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Vacation Rental Issues for Real Estate Agents in California

Short-term vacation rentals have been very popular in California the past ten (10) years or so. With such popularity, challenges arise for the property owner wishing to undertake a vacation rental business, and for the licensed real estate agent who assists such a property owner.

Key issues that I have dealt with over the years with respect to short-term vacation rentals for landlord clients and real estate agents who assist the landlords are:

  1. Obtaining proper permits for a short-term vacation rental enterprise
  2. Placing proper insurance for risk of loss for a short-term vacation enterprise
  3. Creating maintenance and cleaning protocols for a short-term rental
  4. Implementing a fraud-prevention protocol for the property owner in a vacation rental  enterprise
  5. Implementing a protocol for short term renters who refuse to leave when the rental is up

Obtaining Permits for a Short-Term Vacation Rental Business

All vacation rentals in California are regulated at the local level, either  a city, or the county where the desired vacation rental is located if it is not within the limits of a city.

If the landlord or real estate agent wants to operate and assist in a short-term vacation rental, one needs to understand the permitting process to operate a short-term vacation rental, apply for a short-term vacation rental permit, receive one and display a copy conspicuously in the short-term rental.

Understanding the local rules for the operation of a short-term vacation rental is paramount, such as how many guests there can be at a time, quiet hours, number of automobiles that can be parked on the premises and the like. Local permit and resource departments often impose zoning restrictions, occupancy limits, and licensing requirements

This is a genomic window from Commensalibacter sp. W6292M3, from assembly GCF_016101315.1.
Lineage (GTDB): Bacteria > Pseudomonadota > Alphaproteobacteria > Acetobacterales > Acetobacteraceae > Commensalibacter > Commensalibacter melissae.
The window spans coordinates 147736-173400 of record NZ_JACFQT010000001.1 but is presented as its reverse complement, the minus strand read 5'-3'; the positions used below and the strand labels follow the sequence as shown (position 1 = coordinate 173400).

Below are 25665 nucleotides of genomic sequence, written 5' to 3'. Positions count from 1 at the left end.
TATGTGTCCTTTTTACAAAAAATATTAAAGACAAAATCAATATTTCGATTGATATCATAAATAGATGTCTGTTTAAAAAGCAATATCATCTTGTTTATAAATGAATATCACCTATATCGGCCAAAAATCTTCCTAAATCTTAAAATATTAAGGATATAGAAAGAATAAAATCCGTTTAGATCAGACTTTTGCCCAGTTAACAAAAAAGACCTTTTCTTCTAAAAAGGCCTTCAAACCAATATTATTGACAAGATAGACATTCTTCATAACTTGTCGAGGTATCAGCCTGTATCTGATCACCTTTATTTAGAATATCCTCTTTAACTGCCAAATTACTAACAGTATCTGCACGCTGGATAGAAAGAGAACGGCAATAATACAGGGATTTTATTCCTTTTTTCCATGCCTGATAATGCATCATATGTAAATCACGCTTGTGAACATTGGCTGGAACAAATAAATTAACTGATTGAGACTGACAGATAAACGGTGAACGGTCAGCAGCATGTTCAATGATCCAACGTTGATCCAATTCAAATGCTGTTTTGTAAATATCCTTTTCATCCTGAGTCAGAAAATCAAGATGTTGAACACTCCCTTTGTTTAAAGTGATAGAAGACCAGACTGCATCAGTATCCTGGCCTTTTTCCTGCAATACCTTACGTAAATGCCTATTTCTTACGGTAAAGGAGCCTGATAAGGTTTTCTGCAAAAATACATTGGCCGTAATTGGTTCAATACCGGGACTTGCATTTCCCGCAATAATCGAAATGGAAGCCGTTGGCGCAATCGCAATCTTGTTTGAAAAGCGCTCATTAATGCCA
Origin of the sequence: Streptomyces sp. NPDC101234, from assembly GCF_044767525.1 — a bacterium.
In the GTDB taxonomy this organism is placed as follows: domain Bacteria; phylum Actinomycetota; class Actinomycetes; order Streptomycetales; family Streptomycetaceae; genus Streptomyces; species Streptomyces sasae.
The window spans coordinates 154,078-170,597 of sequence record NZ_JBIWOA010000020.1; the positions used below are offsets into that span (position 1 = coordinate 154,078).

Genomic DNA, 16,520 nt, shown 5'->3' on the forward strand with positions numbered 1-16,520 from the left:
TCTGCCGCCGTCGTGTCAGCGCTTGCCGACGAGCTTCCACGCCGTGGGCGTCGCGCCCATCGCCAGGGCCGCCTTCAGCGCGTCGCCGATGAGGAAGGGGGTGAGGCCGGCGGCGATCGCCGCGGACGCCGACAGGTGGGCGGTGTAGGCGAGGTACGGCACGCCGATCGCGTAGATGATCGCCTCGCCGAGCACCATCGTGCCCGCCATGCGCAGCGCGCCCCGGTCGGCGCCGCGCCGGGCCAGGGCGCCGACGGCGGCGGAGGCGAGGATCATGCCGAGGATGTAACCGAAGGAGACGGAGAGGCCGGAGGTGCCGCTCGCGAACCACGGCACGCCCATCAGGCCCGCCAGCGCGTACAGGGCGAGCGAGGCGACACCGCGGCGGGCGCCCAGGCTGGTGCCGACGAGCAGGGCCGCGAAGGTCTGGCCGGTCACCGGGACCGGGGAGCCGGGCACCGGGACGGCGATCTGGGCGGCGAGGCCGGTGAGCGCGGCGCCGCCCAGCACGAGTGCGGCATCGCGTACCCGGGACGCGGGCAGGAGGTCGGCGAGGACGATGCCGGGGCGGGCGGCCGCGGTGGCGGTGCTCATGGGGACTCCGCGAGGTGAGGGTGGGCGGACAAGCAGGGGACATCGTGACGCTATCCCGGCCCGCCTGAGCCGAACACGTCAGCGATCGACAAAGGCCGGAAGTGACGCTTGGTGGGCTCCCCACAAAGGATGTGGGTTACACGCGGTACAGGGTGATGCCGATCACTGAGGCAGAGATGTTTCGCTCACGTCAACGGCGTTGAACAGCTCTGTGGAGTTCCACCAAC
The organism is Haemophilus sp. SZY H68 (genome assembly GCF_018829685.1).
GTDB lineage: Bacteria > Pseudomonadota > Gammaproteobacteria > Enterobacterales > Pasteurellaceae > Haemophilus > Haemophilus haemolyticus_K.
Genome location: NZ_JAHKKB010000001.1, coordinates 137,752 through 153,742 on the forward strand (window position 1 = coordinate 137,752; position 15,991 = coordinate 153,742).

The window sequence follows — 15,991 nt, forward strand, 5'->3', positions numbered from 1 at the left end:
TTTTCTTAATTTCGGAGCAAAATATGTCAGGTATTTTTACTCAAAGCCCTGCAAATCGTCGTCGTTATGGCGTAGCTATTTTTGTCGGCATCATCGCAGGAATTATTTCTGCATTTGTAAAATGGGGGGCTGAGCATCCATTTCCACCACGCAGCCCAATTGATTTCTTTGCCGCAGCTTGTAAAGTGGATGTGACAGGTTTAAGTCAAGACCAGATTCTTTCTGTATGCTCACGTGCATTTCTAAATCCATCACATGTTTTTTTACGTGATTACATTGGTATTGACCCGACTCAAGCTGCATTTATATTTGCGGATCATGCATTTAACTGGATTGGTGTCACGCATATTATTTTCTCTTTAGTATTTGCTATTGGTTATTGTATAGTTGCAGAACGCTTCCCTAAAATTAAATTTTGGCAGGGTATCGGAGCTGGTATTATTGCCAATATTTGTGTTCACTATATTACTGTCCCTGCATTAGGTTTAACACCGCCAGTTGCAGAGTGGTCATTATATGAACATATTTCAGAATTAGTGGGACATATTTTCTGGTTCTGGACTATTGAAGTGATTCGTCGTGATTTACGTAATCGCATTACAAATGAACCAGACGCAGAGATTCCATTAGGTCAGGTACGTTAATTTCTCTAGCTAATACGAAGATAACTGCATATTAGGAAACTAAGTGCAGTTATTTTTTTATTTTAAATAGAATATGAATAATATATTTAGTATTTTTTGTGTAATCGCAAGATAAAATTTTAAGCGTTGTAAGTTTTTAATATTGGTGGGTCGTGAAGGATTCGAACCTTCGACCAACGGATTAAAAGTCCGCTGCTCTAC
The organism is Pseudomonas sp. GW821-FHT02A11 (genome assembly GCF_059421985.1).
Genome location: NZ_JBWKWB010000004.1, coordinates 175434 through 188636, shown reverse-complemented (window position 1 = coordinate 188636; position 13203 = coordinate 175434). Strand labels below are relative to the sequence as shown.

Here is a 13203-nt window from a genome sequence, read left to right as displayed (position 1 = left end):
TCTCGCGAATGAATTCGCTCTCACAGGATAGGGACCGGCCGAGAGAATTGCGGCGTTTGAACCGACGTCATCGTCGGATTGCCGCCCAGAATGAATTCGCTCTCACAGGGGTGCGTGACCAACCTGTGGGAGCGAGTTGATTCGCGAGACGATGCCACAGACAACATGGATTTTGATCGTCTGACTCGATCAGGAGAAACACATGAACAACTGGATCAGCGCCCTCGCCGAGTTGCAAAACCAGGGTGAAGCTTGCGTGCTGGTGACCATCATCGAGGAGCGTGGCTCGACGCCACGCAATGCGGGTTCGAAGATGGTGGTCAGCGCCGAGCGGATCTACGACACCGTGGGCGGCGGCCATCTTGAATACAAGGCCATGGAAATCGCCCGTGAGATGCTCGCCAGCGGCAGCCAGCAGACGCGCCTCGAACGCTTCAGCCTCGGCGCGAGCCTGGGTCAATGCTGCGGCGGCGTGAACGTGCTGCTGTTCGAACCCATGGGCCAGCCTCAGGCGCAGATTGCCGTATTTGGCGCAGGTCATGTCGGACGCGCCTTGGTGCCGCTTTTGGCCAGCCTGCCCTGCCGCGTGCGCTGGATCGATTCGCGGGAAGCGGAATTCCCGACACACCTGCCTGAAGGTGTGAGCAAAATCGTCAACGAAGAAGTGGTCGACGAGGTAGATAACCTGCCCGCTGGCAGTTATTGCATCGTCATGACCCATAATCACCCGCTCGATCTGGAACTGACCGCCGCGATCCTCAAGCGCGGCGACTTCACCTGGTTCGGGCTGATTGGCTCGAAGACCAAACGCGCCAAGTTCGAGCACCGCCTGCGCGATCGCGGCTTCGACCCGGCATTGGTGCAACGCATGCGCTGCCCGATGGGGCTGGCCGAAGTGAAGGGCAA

The violation of local laws could put the landlord at risk for fines or even the forced closure of the short-term rental business.

It is imperative that the landlord and any real estate agent assisting in a short-term vacation rental endeavor understand the regulations that govern short-term rentals in your area. 

Fluctuations in Demand

Short-term vacation rental demand varies. Factors such as seasons, the economy, and pandemics such as COVID-19 impact the demand for a short-term vacation rental. For example, the early fall through December is very busy for short-term vacation owners in Napa and Sonoma Counties in California, due to the many tourists who come to see the prevalent wine industries in these two counties.

However, with the grape harvest and the fall and early winter holidays being over, mid-January and the month of February are normally very quiet for short-term vacation owners with very few guests booking during this period.

The month and a half period from mid-January through early March is a good time for repairs to be made to the vacation rental, as well as for a deep clean to the unit.

Ways to possibly increase interest in a short-term rental during this mid-January through early March lull are to offer flexible booking options, such as a free cancellation policy within 24-hours of check in, and/or offer a discount to past guests that enjoyed the short-term rental. 

Wear and Tear

Like long-term rentals, the short-term rental which is furnished can sustain damage from guests. Taking steps to reduce the risks associated with wear and tear can keep short-term guests’ satisfaction with the amenities on a positive note and preserve the value of the vacation rental.